Being a solo female agency owner, in the south, in a metropolitan area comprised by mostly men doing what I do, feels even more lonely. Lady agency entrepreneurs of Little Rock and Central Arkansas, hit me up and let’s have lunches and dinners and mastermind groups and get our kids together and be friends. I promise, I’m available. Let’s start a good ol’ girls’ clubs and build each other up. The boys can play too, sometimes.

What is it that makes it appear that men can approach business ownership much more confidently? That they can assume office spaces with leases I can only imagine the burden of. What are they trading for the wordly appearance of success? Is it that they have spouses that encourage and support them? I love my spouse, but we struggle when it comes to whose career is more important or if I need to work late or go to professional meetings. How do men business owners juggle a working spouse and kids and property without putting all of those things in a clearly inferior priority position?

There are days I get down on myself about being purposefully small. I’m not disappointed in myself but I am not satisfied yet. I often feel like I am waiting. Waiting for that next vote of confidence from a client. Waiting to know that my spouse is be proud and my champion, even when needing to be away from home is inconvenient. Waiting for answers from God about that next stage of growth. Waiting for all of it to get easier.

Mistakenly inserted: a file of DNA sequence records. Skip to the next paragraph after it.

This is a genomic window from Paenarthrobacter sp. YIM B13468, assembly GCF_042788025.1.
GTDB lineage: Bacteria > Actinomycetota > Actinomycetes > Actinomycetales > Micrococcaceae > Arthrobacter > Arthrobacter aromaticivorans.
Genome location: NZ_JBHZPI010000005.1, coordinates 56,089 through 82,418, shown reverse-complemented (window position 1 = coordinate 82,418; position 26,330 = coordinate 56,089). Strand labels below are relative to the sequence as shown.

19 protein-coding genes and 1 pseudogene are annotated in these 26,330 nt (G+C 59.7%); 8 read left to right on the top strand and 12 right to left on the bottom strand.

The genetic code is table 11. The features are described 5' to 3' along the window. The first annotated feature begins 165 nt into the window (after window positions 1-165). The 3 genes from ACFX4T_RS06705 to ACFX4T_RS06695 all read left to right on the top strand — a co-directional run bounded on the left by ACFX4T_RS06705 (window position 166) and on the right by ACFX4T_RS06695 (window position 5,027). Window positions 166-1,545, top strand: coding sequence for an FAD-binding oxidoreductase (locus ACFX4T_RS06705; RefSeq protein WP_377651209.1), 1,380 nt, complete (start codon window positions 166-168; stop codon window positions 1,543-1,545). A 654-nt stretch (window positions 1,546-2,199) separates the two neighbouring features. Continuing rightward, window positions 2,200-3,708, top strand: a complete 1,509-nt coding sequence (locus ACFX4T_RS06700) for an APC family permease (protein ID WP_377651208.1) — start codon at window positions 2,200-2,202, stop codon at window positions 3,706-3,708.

Yes, I am looking for the pity party tonight but it is just tonight. I am certain I am where I should be. I am grateful for the flexibility I have. I am grateful for the honest and rewarding work that clients have granted me. I am grateful for the referrals of peers. I am constantly amazed at the esteem that some people ascribe to me. It often is such a wonderment to me. I am so much just a human and a complete mess and a lonely person, aiming to be loved. I like to believe we all are like me deep inside and that helps me keep getting up in the morning, putting one foot in front of the other.

I’m kind of on vacation next week, so that’s good.

Also, I will start posting more here. No idea what that looks like yet but this girl has got to let it out somewhere.

Tracking like button click events

Sometimes, you want to track certain Facebook interactions within your internal analytic tools. Below is code to detect like, unlike, and send message clicks for the Facebook Like Button social plugin. This logs to Google Analytics. Just add the following event subscriptions between some Javascript tags after the Facebook JS SDK has been loaded. “response” is the URL that was liked or sent. Adjust what happens for each event, as desired.

       FB.Event.subscribe('edge.create', function (response) {
            _gaq.push(['_trackEvent', 'Something', 'Like', response]);
        FB.Event.subscribe('edge.remove', function (response) {
            _gaq.push(['_trackEvent', 'Something', 'Un-Like', response]);
        FB.Event.subscribe('message.send', function (response) {
            _gaq.push(['_trackEvent', 'Something', 'Comment', response]);

Copyright © 2016, Abby Sims